Middleton, W., Harris, P.R. and Hollely, C. (1994) Condom use by heterosexual students: justifications for unprotected intercourse. Health Education Journal, 53 (2). pp. 147-154. ISSN 0017-8969Full text not available from this repository.
In 1993, heterosexual students in relationships of at least six months standing were asked to report their condom use on the first occasion they had sexual intercourse and the most recent occasion they had intercourse with their current partner. Those subjects who reported not using condoms on either occasion were asked to recall justifications for unprotected intercourse. The length of time that subjects had known their partner before first intercourse was associated with condom use. The most common justification for not using condoms on the first occasion concerned perceptions about whether or not their partner appeared to be infected. The need for health campaigns to target such misperceptions is discussed. It was possible to distinguish between those individuals who never used condoms with their current partner, and those individuals who reported using condoms on the first encounter with their current partner but not the most recent sexual encounter. The latter group were found to be more likely to justify unprotected sex because of the reduction in sensation experienced when using condoms. The implications of these findings for health education with young heterosexuals are discussed.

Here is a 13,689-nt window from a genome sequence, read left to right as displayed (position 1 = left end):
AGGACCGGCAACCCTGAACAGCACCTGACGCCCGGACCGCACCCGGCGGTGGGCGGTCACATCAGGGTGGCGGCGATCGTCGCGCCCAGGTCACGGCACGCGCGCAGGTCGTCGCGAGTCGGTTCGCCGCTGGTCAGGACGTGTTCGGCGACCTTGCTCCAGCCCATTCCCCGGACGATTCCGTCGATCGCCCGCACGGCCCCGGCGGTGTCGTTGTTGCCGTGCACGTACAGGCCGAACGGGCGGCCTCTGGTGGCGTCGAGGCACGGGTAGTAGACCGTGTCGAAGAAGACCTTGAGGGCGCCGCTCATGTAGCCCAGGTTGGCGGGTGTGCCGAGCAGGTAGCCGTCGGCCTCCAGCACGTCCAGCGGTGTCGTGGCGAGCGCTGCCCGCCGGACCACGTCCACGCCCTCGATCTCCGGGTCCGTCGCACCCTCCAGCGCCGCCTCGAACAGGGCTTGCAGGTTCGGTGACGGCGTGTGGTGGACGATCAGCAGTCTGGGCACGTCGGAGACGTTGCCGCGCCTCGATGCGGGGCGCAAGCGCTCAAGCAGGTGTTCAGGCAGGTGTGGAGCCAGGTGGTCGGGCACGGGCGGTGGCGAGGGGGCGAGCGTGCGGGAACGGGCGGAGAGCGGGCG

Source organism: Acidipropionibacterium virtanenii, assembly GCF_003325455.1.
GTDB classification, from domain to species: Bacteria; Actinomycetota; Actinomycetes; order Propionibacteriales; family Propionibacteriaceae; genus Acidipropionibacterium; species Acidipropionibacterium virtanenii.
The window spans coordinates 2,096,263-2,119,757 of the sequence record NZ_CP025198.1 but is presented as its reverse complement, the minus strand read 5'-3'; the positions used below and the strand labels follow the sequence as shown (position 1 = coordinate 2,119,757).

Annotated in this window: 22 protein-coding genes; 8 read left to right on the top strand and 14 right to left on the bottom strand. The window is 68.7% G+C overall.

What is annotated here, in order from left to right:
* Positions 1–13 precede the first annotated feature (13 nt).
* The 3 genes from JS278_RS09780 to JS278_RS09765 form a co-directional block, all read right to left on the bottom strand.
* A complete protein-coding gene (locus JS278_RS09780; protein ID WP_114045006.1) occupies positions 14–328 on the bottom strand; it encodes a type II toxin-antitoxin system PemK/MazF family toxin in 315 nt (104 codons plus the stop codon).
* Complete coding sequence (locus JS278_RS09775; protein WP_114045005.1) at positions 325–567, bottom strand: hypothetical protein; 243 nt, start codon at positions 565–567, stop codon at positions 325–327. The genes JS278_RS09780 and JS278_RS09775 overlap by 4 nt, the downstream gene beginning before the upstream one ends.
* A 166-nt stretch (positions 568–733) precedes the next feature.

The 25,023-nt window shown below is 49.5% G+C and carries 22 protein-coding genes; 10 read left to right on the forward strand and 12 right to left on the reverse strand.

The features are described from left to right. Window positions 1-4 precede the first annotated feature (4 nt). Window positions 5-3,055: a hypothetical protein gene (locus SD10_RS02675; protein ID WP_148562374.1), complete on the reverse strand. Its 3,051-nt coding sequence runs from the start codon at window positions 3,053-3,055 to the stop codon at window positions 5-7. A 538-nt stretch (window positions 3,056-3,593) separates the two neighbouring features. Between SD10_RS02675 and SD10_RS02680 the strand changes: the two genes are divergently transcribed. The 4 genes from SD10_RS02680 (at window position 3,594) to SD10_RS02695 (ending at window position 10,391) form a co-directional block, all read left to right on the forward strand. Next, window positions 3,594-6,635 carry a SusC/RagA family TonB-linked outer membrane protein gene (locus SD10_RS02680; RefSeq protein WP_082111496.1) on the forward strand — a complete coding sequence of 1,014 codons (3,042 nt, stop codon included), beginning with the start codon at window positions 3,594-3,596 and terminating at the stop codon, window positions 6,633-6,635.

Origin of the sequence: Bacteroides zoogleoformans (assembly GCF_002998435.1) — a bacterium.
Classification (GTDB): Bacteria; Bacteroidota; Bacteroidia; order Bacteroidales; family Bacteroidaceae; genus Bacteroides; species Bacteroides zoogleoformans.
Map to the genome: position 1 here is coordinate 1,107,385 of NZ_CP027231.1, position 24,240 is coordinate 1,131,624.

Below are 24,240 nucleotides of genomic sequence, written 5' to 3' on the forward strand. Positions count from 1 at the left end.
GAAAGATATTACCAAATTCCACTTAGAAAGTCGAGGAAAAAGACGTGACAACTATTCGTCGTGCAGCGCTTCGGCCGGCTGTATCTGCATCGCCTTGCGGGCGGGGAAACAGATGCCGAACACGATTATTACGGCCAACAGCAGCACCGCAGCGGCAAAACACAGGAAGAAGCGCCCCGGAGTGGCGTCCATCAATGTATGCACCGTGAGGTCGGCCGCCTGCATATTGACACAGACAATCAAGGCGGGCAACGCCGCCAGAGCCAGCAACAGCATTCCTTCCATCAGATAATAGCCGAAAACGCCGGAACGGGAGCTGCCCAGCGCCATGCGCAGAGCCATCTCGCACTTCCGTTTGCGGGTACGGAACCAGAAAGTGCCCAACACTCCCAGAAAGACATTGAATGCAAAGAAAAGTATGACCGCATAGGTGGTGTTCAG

|Academic Units:||The University of Sheffield > Faculty of Science (Sheffield) > Department of Psychology (Sheffield)|
|Depositing User:||Miss Anthea Tucker|
|Date Deposited:||20 Oct 2009 14:55|
|Last Modified:||20 Oct 2009 14:55|
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